Sometimes, I think I try too hard. I’m so gripped by what I think I’m supposed to be doing, that I completely ignore the neon lights flashing in front of me telling me that I must just stop, and maybe listen?
Take Lent. Last week I felt it was scandalous that I didn’t have some elaborate programme worked out with satisfying little ticky-boxes which would tell me and everyone else that I was doing Lent properly. I wanted to show up to Lent but I didn’t know what to do. And then, following helpful advice, I decided to listen to the music I love the best and which makes my soul want to reach out and hold on tight. The music which always steps up when nothing else can, and soothes and calms, and sets me upright on my own two feet again.
And as I’ve walked through the week, listening to my playlist, as I’ve pounded the pavements, and read stuff about Lent and about Jesus and how much he loves us all – even those who don’t clean up after their dogs or who post nasty comments on Twitter– I’ve realised that what I want most of all is to feel closer. Closer to God, closer to others, closer to myself.
And it also occurred to me that the past year has been one long Lent. If you wanted a year schlepping through the wilderness, being deprived of human companionship, alone, adrift, craving warmth and light and life, then this year has come up trumps. We’ve all been in the wilderness. We’ve all felt distanced and apart – mainly because we are.
Now I’m not saying that this is a get-out-of-jail-free card for not observing Lent in a direct way. I’m not saying it doesn’t matter. What I I am saying is, let’s be gentle with ourselves. We’ve all lost so much and missed so much and been so desperate to hold our precious ones, it’s driven us barmy. Well, it has me. Zoom is a lot better than nothing, as we say to each other a hundred times a week, but it’s not the same. IT’S NOT THE SAME! I want to hold my little grandkids and feel their snotty snuffly noses rub against my shoulder and nuzzle my face into their soft shampooed hair – even though one of them is fighting a losing battle with nits.
Oh, we’ve learnt so much about isolation and distance. We’re all flipping pilgrims on the road. We’ve all hiked through Covid for so long now and we are all very weary and desperate for the end – which thank God is on the horizon. Not much further to walk. And the God I’m getting to know would want us to major big time right now on those things which help us to feel connected. Not an extra layer of self-flagellation and deprivation and choosing a nice sackcloth and ashes outfit in a size 12 from eBay.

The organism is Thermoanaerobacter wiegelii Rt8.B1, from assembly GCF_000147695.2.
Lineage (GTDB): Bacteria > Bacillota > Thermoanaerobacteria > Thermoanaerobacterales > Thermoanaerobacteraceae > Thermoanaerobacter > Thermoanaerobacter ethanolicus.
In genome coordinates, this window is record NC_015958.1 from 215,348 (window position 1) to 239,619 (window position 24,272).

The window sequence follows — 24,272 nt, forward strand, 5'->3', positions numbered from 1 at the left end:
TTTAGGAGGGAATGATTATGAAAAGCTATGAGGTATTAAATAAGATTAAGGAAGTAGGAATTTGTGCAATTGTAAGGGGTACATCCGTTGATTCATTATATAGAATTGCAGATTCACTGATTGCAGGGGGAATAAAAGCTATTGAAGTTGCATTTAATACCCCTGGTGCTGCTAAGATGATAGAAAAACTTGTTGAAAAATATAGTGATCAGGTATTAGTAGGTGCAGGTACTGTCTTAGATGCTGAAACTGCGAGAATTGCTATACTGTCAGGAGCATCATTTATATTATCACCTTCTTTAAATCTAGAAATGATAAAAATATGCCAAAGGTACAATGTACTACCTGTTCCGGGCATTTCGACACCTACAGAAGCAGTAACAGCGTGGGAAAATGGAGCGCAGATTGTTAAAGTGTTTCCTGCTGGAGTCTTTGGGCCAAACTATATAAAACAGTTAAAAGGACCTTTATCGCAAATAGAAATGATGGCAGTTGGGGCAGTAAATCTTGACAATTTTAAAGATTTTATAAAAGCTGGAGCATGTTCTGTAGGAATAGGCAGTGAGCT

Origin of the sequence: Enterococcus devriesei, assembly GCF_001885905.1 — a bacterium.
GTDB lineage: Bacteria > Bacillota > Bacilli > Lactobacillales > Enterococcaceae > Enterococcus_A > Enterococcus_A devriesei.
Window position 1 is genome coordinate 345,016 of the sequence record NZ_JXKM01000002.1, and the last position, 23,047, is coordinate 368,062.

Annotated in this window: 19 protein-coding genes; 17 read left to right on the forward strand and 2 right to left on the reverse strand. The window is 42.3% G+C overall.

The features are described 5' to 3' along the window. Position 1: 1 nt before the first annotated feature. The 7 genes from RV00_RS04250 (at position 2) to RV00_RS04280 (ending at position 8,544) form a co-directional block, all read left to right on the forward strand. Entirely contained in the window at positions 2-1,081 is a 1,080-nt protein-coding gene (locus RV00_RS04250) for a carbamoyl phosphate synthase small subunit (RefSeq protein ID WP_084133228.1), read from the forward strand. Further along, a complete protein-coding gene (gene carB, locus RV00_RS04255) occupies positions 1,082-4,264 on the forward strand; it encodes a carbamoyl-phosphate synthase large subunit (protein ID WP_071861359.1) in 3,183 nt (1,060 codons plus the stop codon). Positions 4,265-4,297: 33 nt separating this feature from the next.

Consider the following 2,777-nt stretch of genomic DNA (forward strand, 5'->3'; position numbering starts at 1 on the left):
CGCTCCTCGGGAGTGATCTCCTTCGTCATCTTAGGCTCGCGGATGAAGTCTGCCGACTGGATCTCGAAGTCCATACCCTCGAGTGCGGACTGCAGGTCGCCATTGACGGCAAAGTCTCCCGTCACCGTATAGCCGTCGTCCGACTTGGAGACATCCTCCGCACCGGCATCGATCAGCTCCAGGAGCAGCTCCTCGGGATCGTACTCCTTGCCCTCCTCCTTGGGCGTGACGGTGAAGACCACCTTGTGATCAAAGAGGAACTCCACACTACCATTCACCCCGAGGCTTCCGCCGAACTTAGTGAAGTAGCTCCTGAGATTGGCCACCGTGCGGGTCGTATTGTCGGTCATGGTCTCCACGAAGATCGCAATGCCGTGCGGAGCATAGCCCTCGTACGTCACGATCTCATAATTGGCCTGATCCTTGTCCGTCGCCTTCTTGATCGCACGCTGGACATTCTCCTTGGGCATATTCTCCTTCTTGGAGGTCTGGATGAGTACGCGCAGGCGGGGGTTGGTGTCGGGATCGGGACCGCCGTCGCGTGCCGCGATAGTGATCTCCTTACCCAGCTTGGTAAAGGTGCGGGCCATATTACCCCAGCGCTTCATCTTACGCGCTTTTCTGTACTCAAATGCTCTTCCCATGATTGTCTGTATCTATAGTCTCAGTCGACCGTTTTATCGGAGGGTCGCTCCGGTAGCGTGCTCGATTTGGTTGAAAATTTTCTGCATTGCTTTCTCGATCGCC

Now if anyone is wary of taking short cuts – it’s me. I am hardwired to be alert to any whiff of suggestion that I’m not doing things properly. That the gates of Heaven will be firmly slammed in my face if I don’t measure up. That all is lost if I don’t make sure my name is written in inedible ink in the Book of Life and underlined three times.
This is where the support of my brothers and sisters in the Third Order is so helpful. I am meeting a bunch of people who don’t keep score. Who don’t believe in a God who requires payback and will reject all those he made and supposedly loves if they don’t play ball.
And I’m mindful of the fact that the start of this pandemic coincided with my becoming a postulant in the Third Order. And as we begin to smell freedom and release, I am thinking about being noviced sometime this summer. And feeling excited and humbled and challenged by that but also convinced that it’s absolutely the right step for me to take.
There has been water in this desert of pandemic. There have been locusts and wild honey to eat (although I’m really looking forward to being able to pick from a menu). I have had a place to lay my head when I've needed to sleep. There have been companions on the way who know this desert better than I do and have helped me with my map co-ordinates and shown me the best places to shelter and be safe from prowling wild animals. I have felt held and protected and able to venture just a little further and be just a little braver. And it is fitting that this long Lent is concluding with taking the hand of Jesus though his journey to resurrection.
For someone who has spent her life being terrified of God that is progress indeed.